By Alli Hayes
Loose Lips caught up with Stacey Forrester during Bass Coast to talk about the use of the Sanctuary and the Harm Reduction Series-a foundational component to the weekend-long festival.
Stacey, it’s very refreshing to participate in a music festival that takes pride in implementing a Harm Reduction Series. What inspired you to get involved with Bass Coast and can you share to our readers a little bit about what the Sanctuary Tent provides?
I was a regular ticket holder one year and then volunteered for first-aid one year (this was when the event was held in Squamish). Both years, I had messaged the ladies (who I now call friends, but at the time were just bad ass women I admired) wanting to work with the festival in a harm reduction capacity, but in hindsight, it wasn’t the right time, and they did not pursue the conversation further. My education and professional background is a mixed bag of nursing, gender studies and urban planning. About five years ago, I started making a conscious effort to have less of a gap between what I do for income and what I do for enjoyment. When the festival made the move to Merritt, the organizers reached out to bring me on board and help create a strong harm reduction component within a safe space during the festival. Making this space really is the intersection of all my interests: harm reduction, public health, and anti-oppressive theory within a community-led art initiative and a female-founded project. Plus, you know, music!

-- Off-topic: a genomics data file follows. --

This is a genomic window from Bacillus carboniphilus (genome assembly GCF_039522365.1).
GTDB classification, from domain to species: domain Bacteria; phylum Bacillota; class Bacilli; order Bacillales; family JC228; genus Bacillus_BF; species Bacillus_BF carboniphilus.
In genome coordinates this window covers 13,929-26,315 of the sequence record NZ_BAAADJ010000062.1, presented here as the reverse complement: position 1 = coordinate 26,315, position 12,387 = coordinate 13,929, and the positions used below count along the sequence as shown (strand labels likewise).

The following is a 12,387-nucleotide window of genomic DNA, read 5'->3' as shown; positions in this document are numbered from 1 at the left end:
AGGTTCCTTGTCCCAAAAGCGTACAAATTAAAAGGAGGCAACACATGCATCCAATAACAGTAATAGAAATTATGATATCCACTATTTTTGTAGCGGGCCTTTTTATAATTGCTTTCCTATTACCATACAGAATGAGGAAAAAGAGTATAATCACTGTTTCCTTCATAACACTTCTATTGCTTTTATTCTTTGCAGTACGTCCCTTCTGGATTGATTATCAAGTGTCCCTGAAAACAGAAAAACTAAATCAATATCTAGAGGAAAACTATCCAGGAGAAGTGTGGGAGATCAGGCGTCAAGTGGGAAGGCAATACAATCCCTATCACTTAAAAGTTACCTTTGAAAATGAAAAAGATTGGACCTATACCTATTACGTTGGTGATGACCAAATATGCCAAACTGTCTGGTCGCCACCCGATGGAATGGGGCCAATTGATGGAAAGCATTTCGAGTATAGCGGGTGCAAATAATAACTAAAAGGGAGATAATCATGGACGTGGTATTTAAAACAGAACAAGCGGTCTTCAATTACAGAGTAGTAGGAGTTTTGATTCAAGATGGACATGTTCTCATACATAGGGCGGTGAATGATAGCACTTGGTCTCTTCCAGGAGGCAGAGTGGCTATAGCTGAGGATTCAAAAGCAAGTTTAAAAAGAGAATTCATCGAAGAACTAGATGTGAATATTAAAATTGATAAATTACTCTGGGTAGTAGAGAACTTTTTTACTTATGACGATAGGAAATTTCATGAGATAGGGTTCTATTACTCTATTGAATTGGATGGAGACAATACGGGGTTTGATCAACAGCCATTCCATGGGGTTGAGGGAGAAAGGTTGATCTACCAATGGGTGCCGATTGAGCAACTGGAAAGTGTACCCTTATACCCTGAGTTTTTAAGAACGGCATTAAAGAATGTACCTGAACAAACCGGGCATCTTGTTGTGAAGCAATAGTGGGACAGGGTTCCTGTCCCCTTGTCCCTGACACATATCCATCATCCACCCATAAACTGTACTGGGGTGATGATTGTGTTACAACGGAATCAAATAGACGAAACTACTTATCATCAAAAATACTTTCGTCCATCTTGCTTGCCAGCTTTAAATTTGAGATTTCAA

The sanctuary tent is open all festival long ( 24 /7 as soon as gates open right up until most ticket holders are off site), and is staffed with volunteers with experience in “helping” professions: teaching, counselling, nursing, etc. We offer harm reduction supplies (such as) safer consumption items, safer sex materials as well as a plethora of information and resources and support people. The space we create within the festival is a calming, non-judgemental safe space for people to get some rest, regain their footing and get some respite from the (sometimes hectic and overwhelming) festival environment Our work actually starts in the weeks before the festival, putting volunteers through training and sharing resources on safety and the festival experience via the Bass Coast social media. This year we hung out with the car line up the night before gates – talking about strategies to stay safe once inside.
Bass Coast is a world renowned art and culture epicentre for many reasons, but how is the festival unique in terms of safety and harm reduction? How does this shift the conversation when there is no talk about the relationships you will experience on the grounds?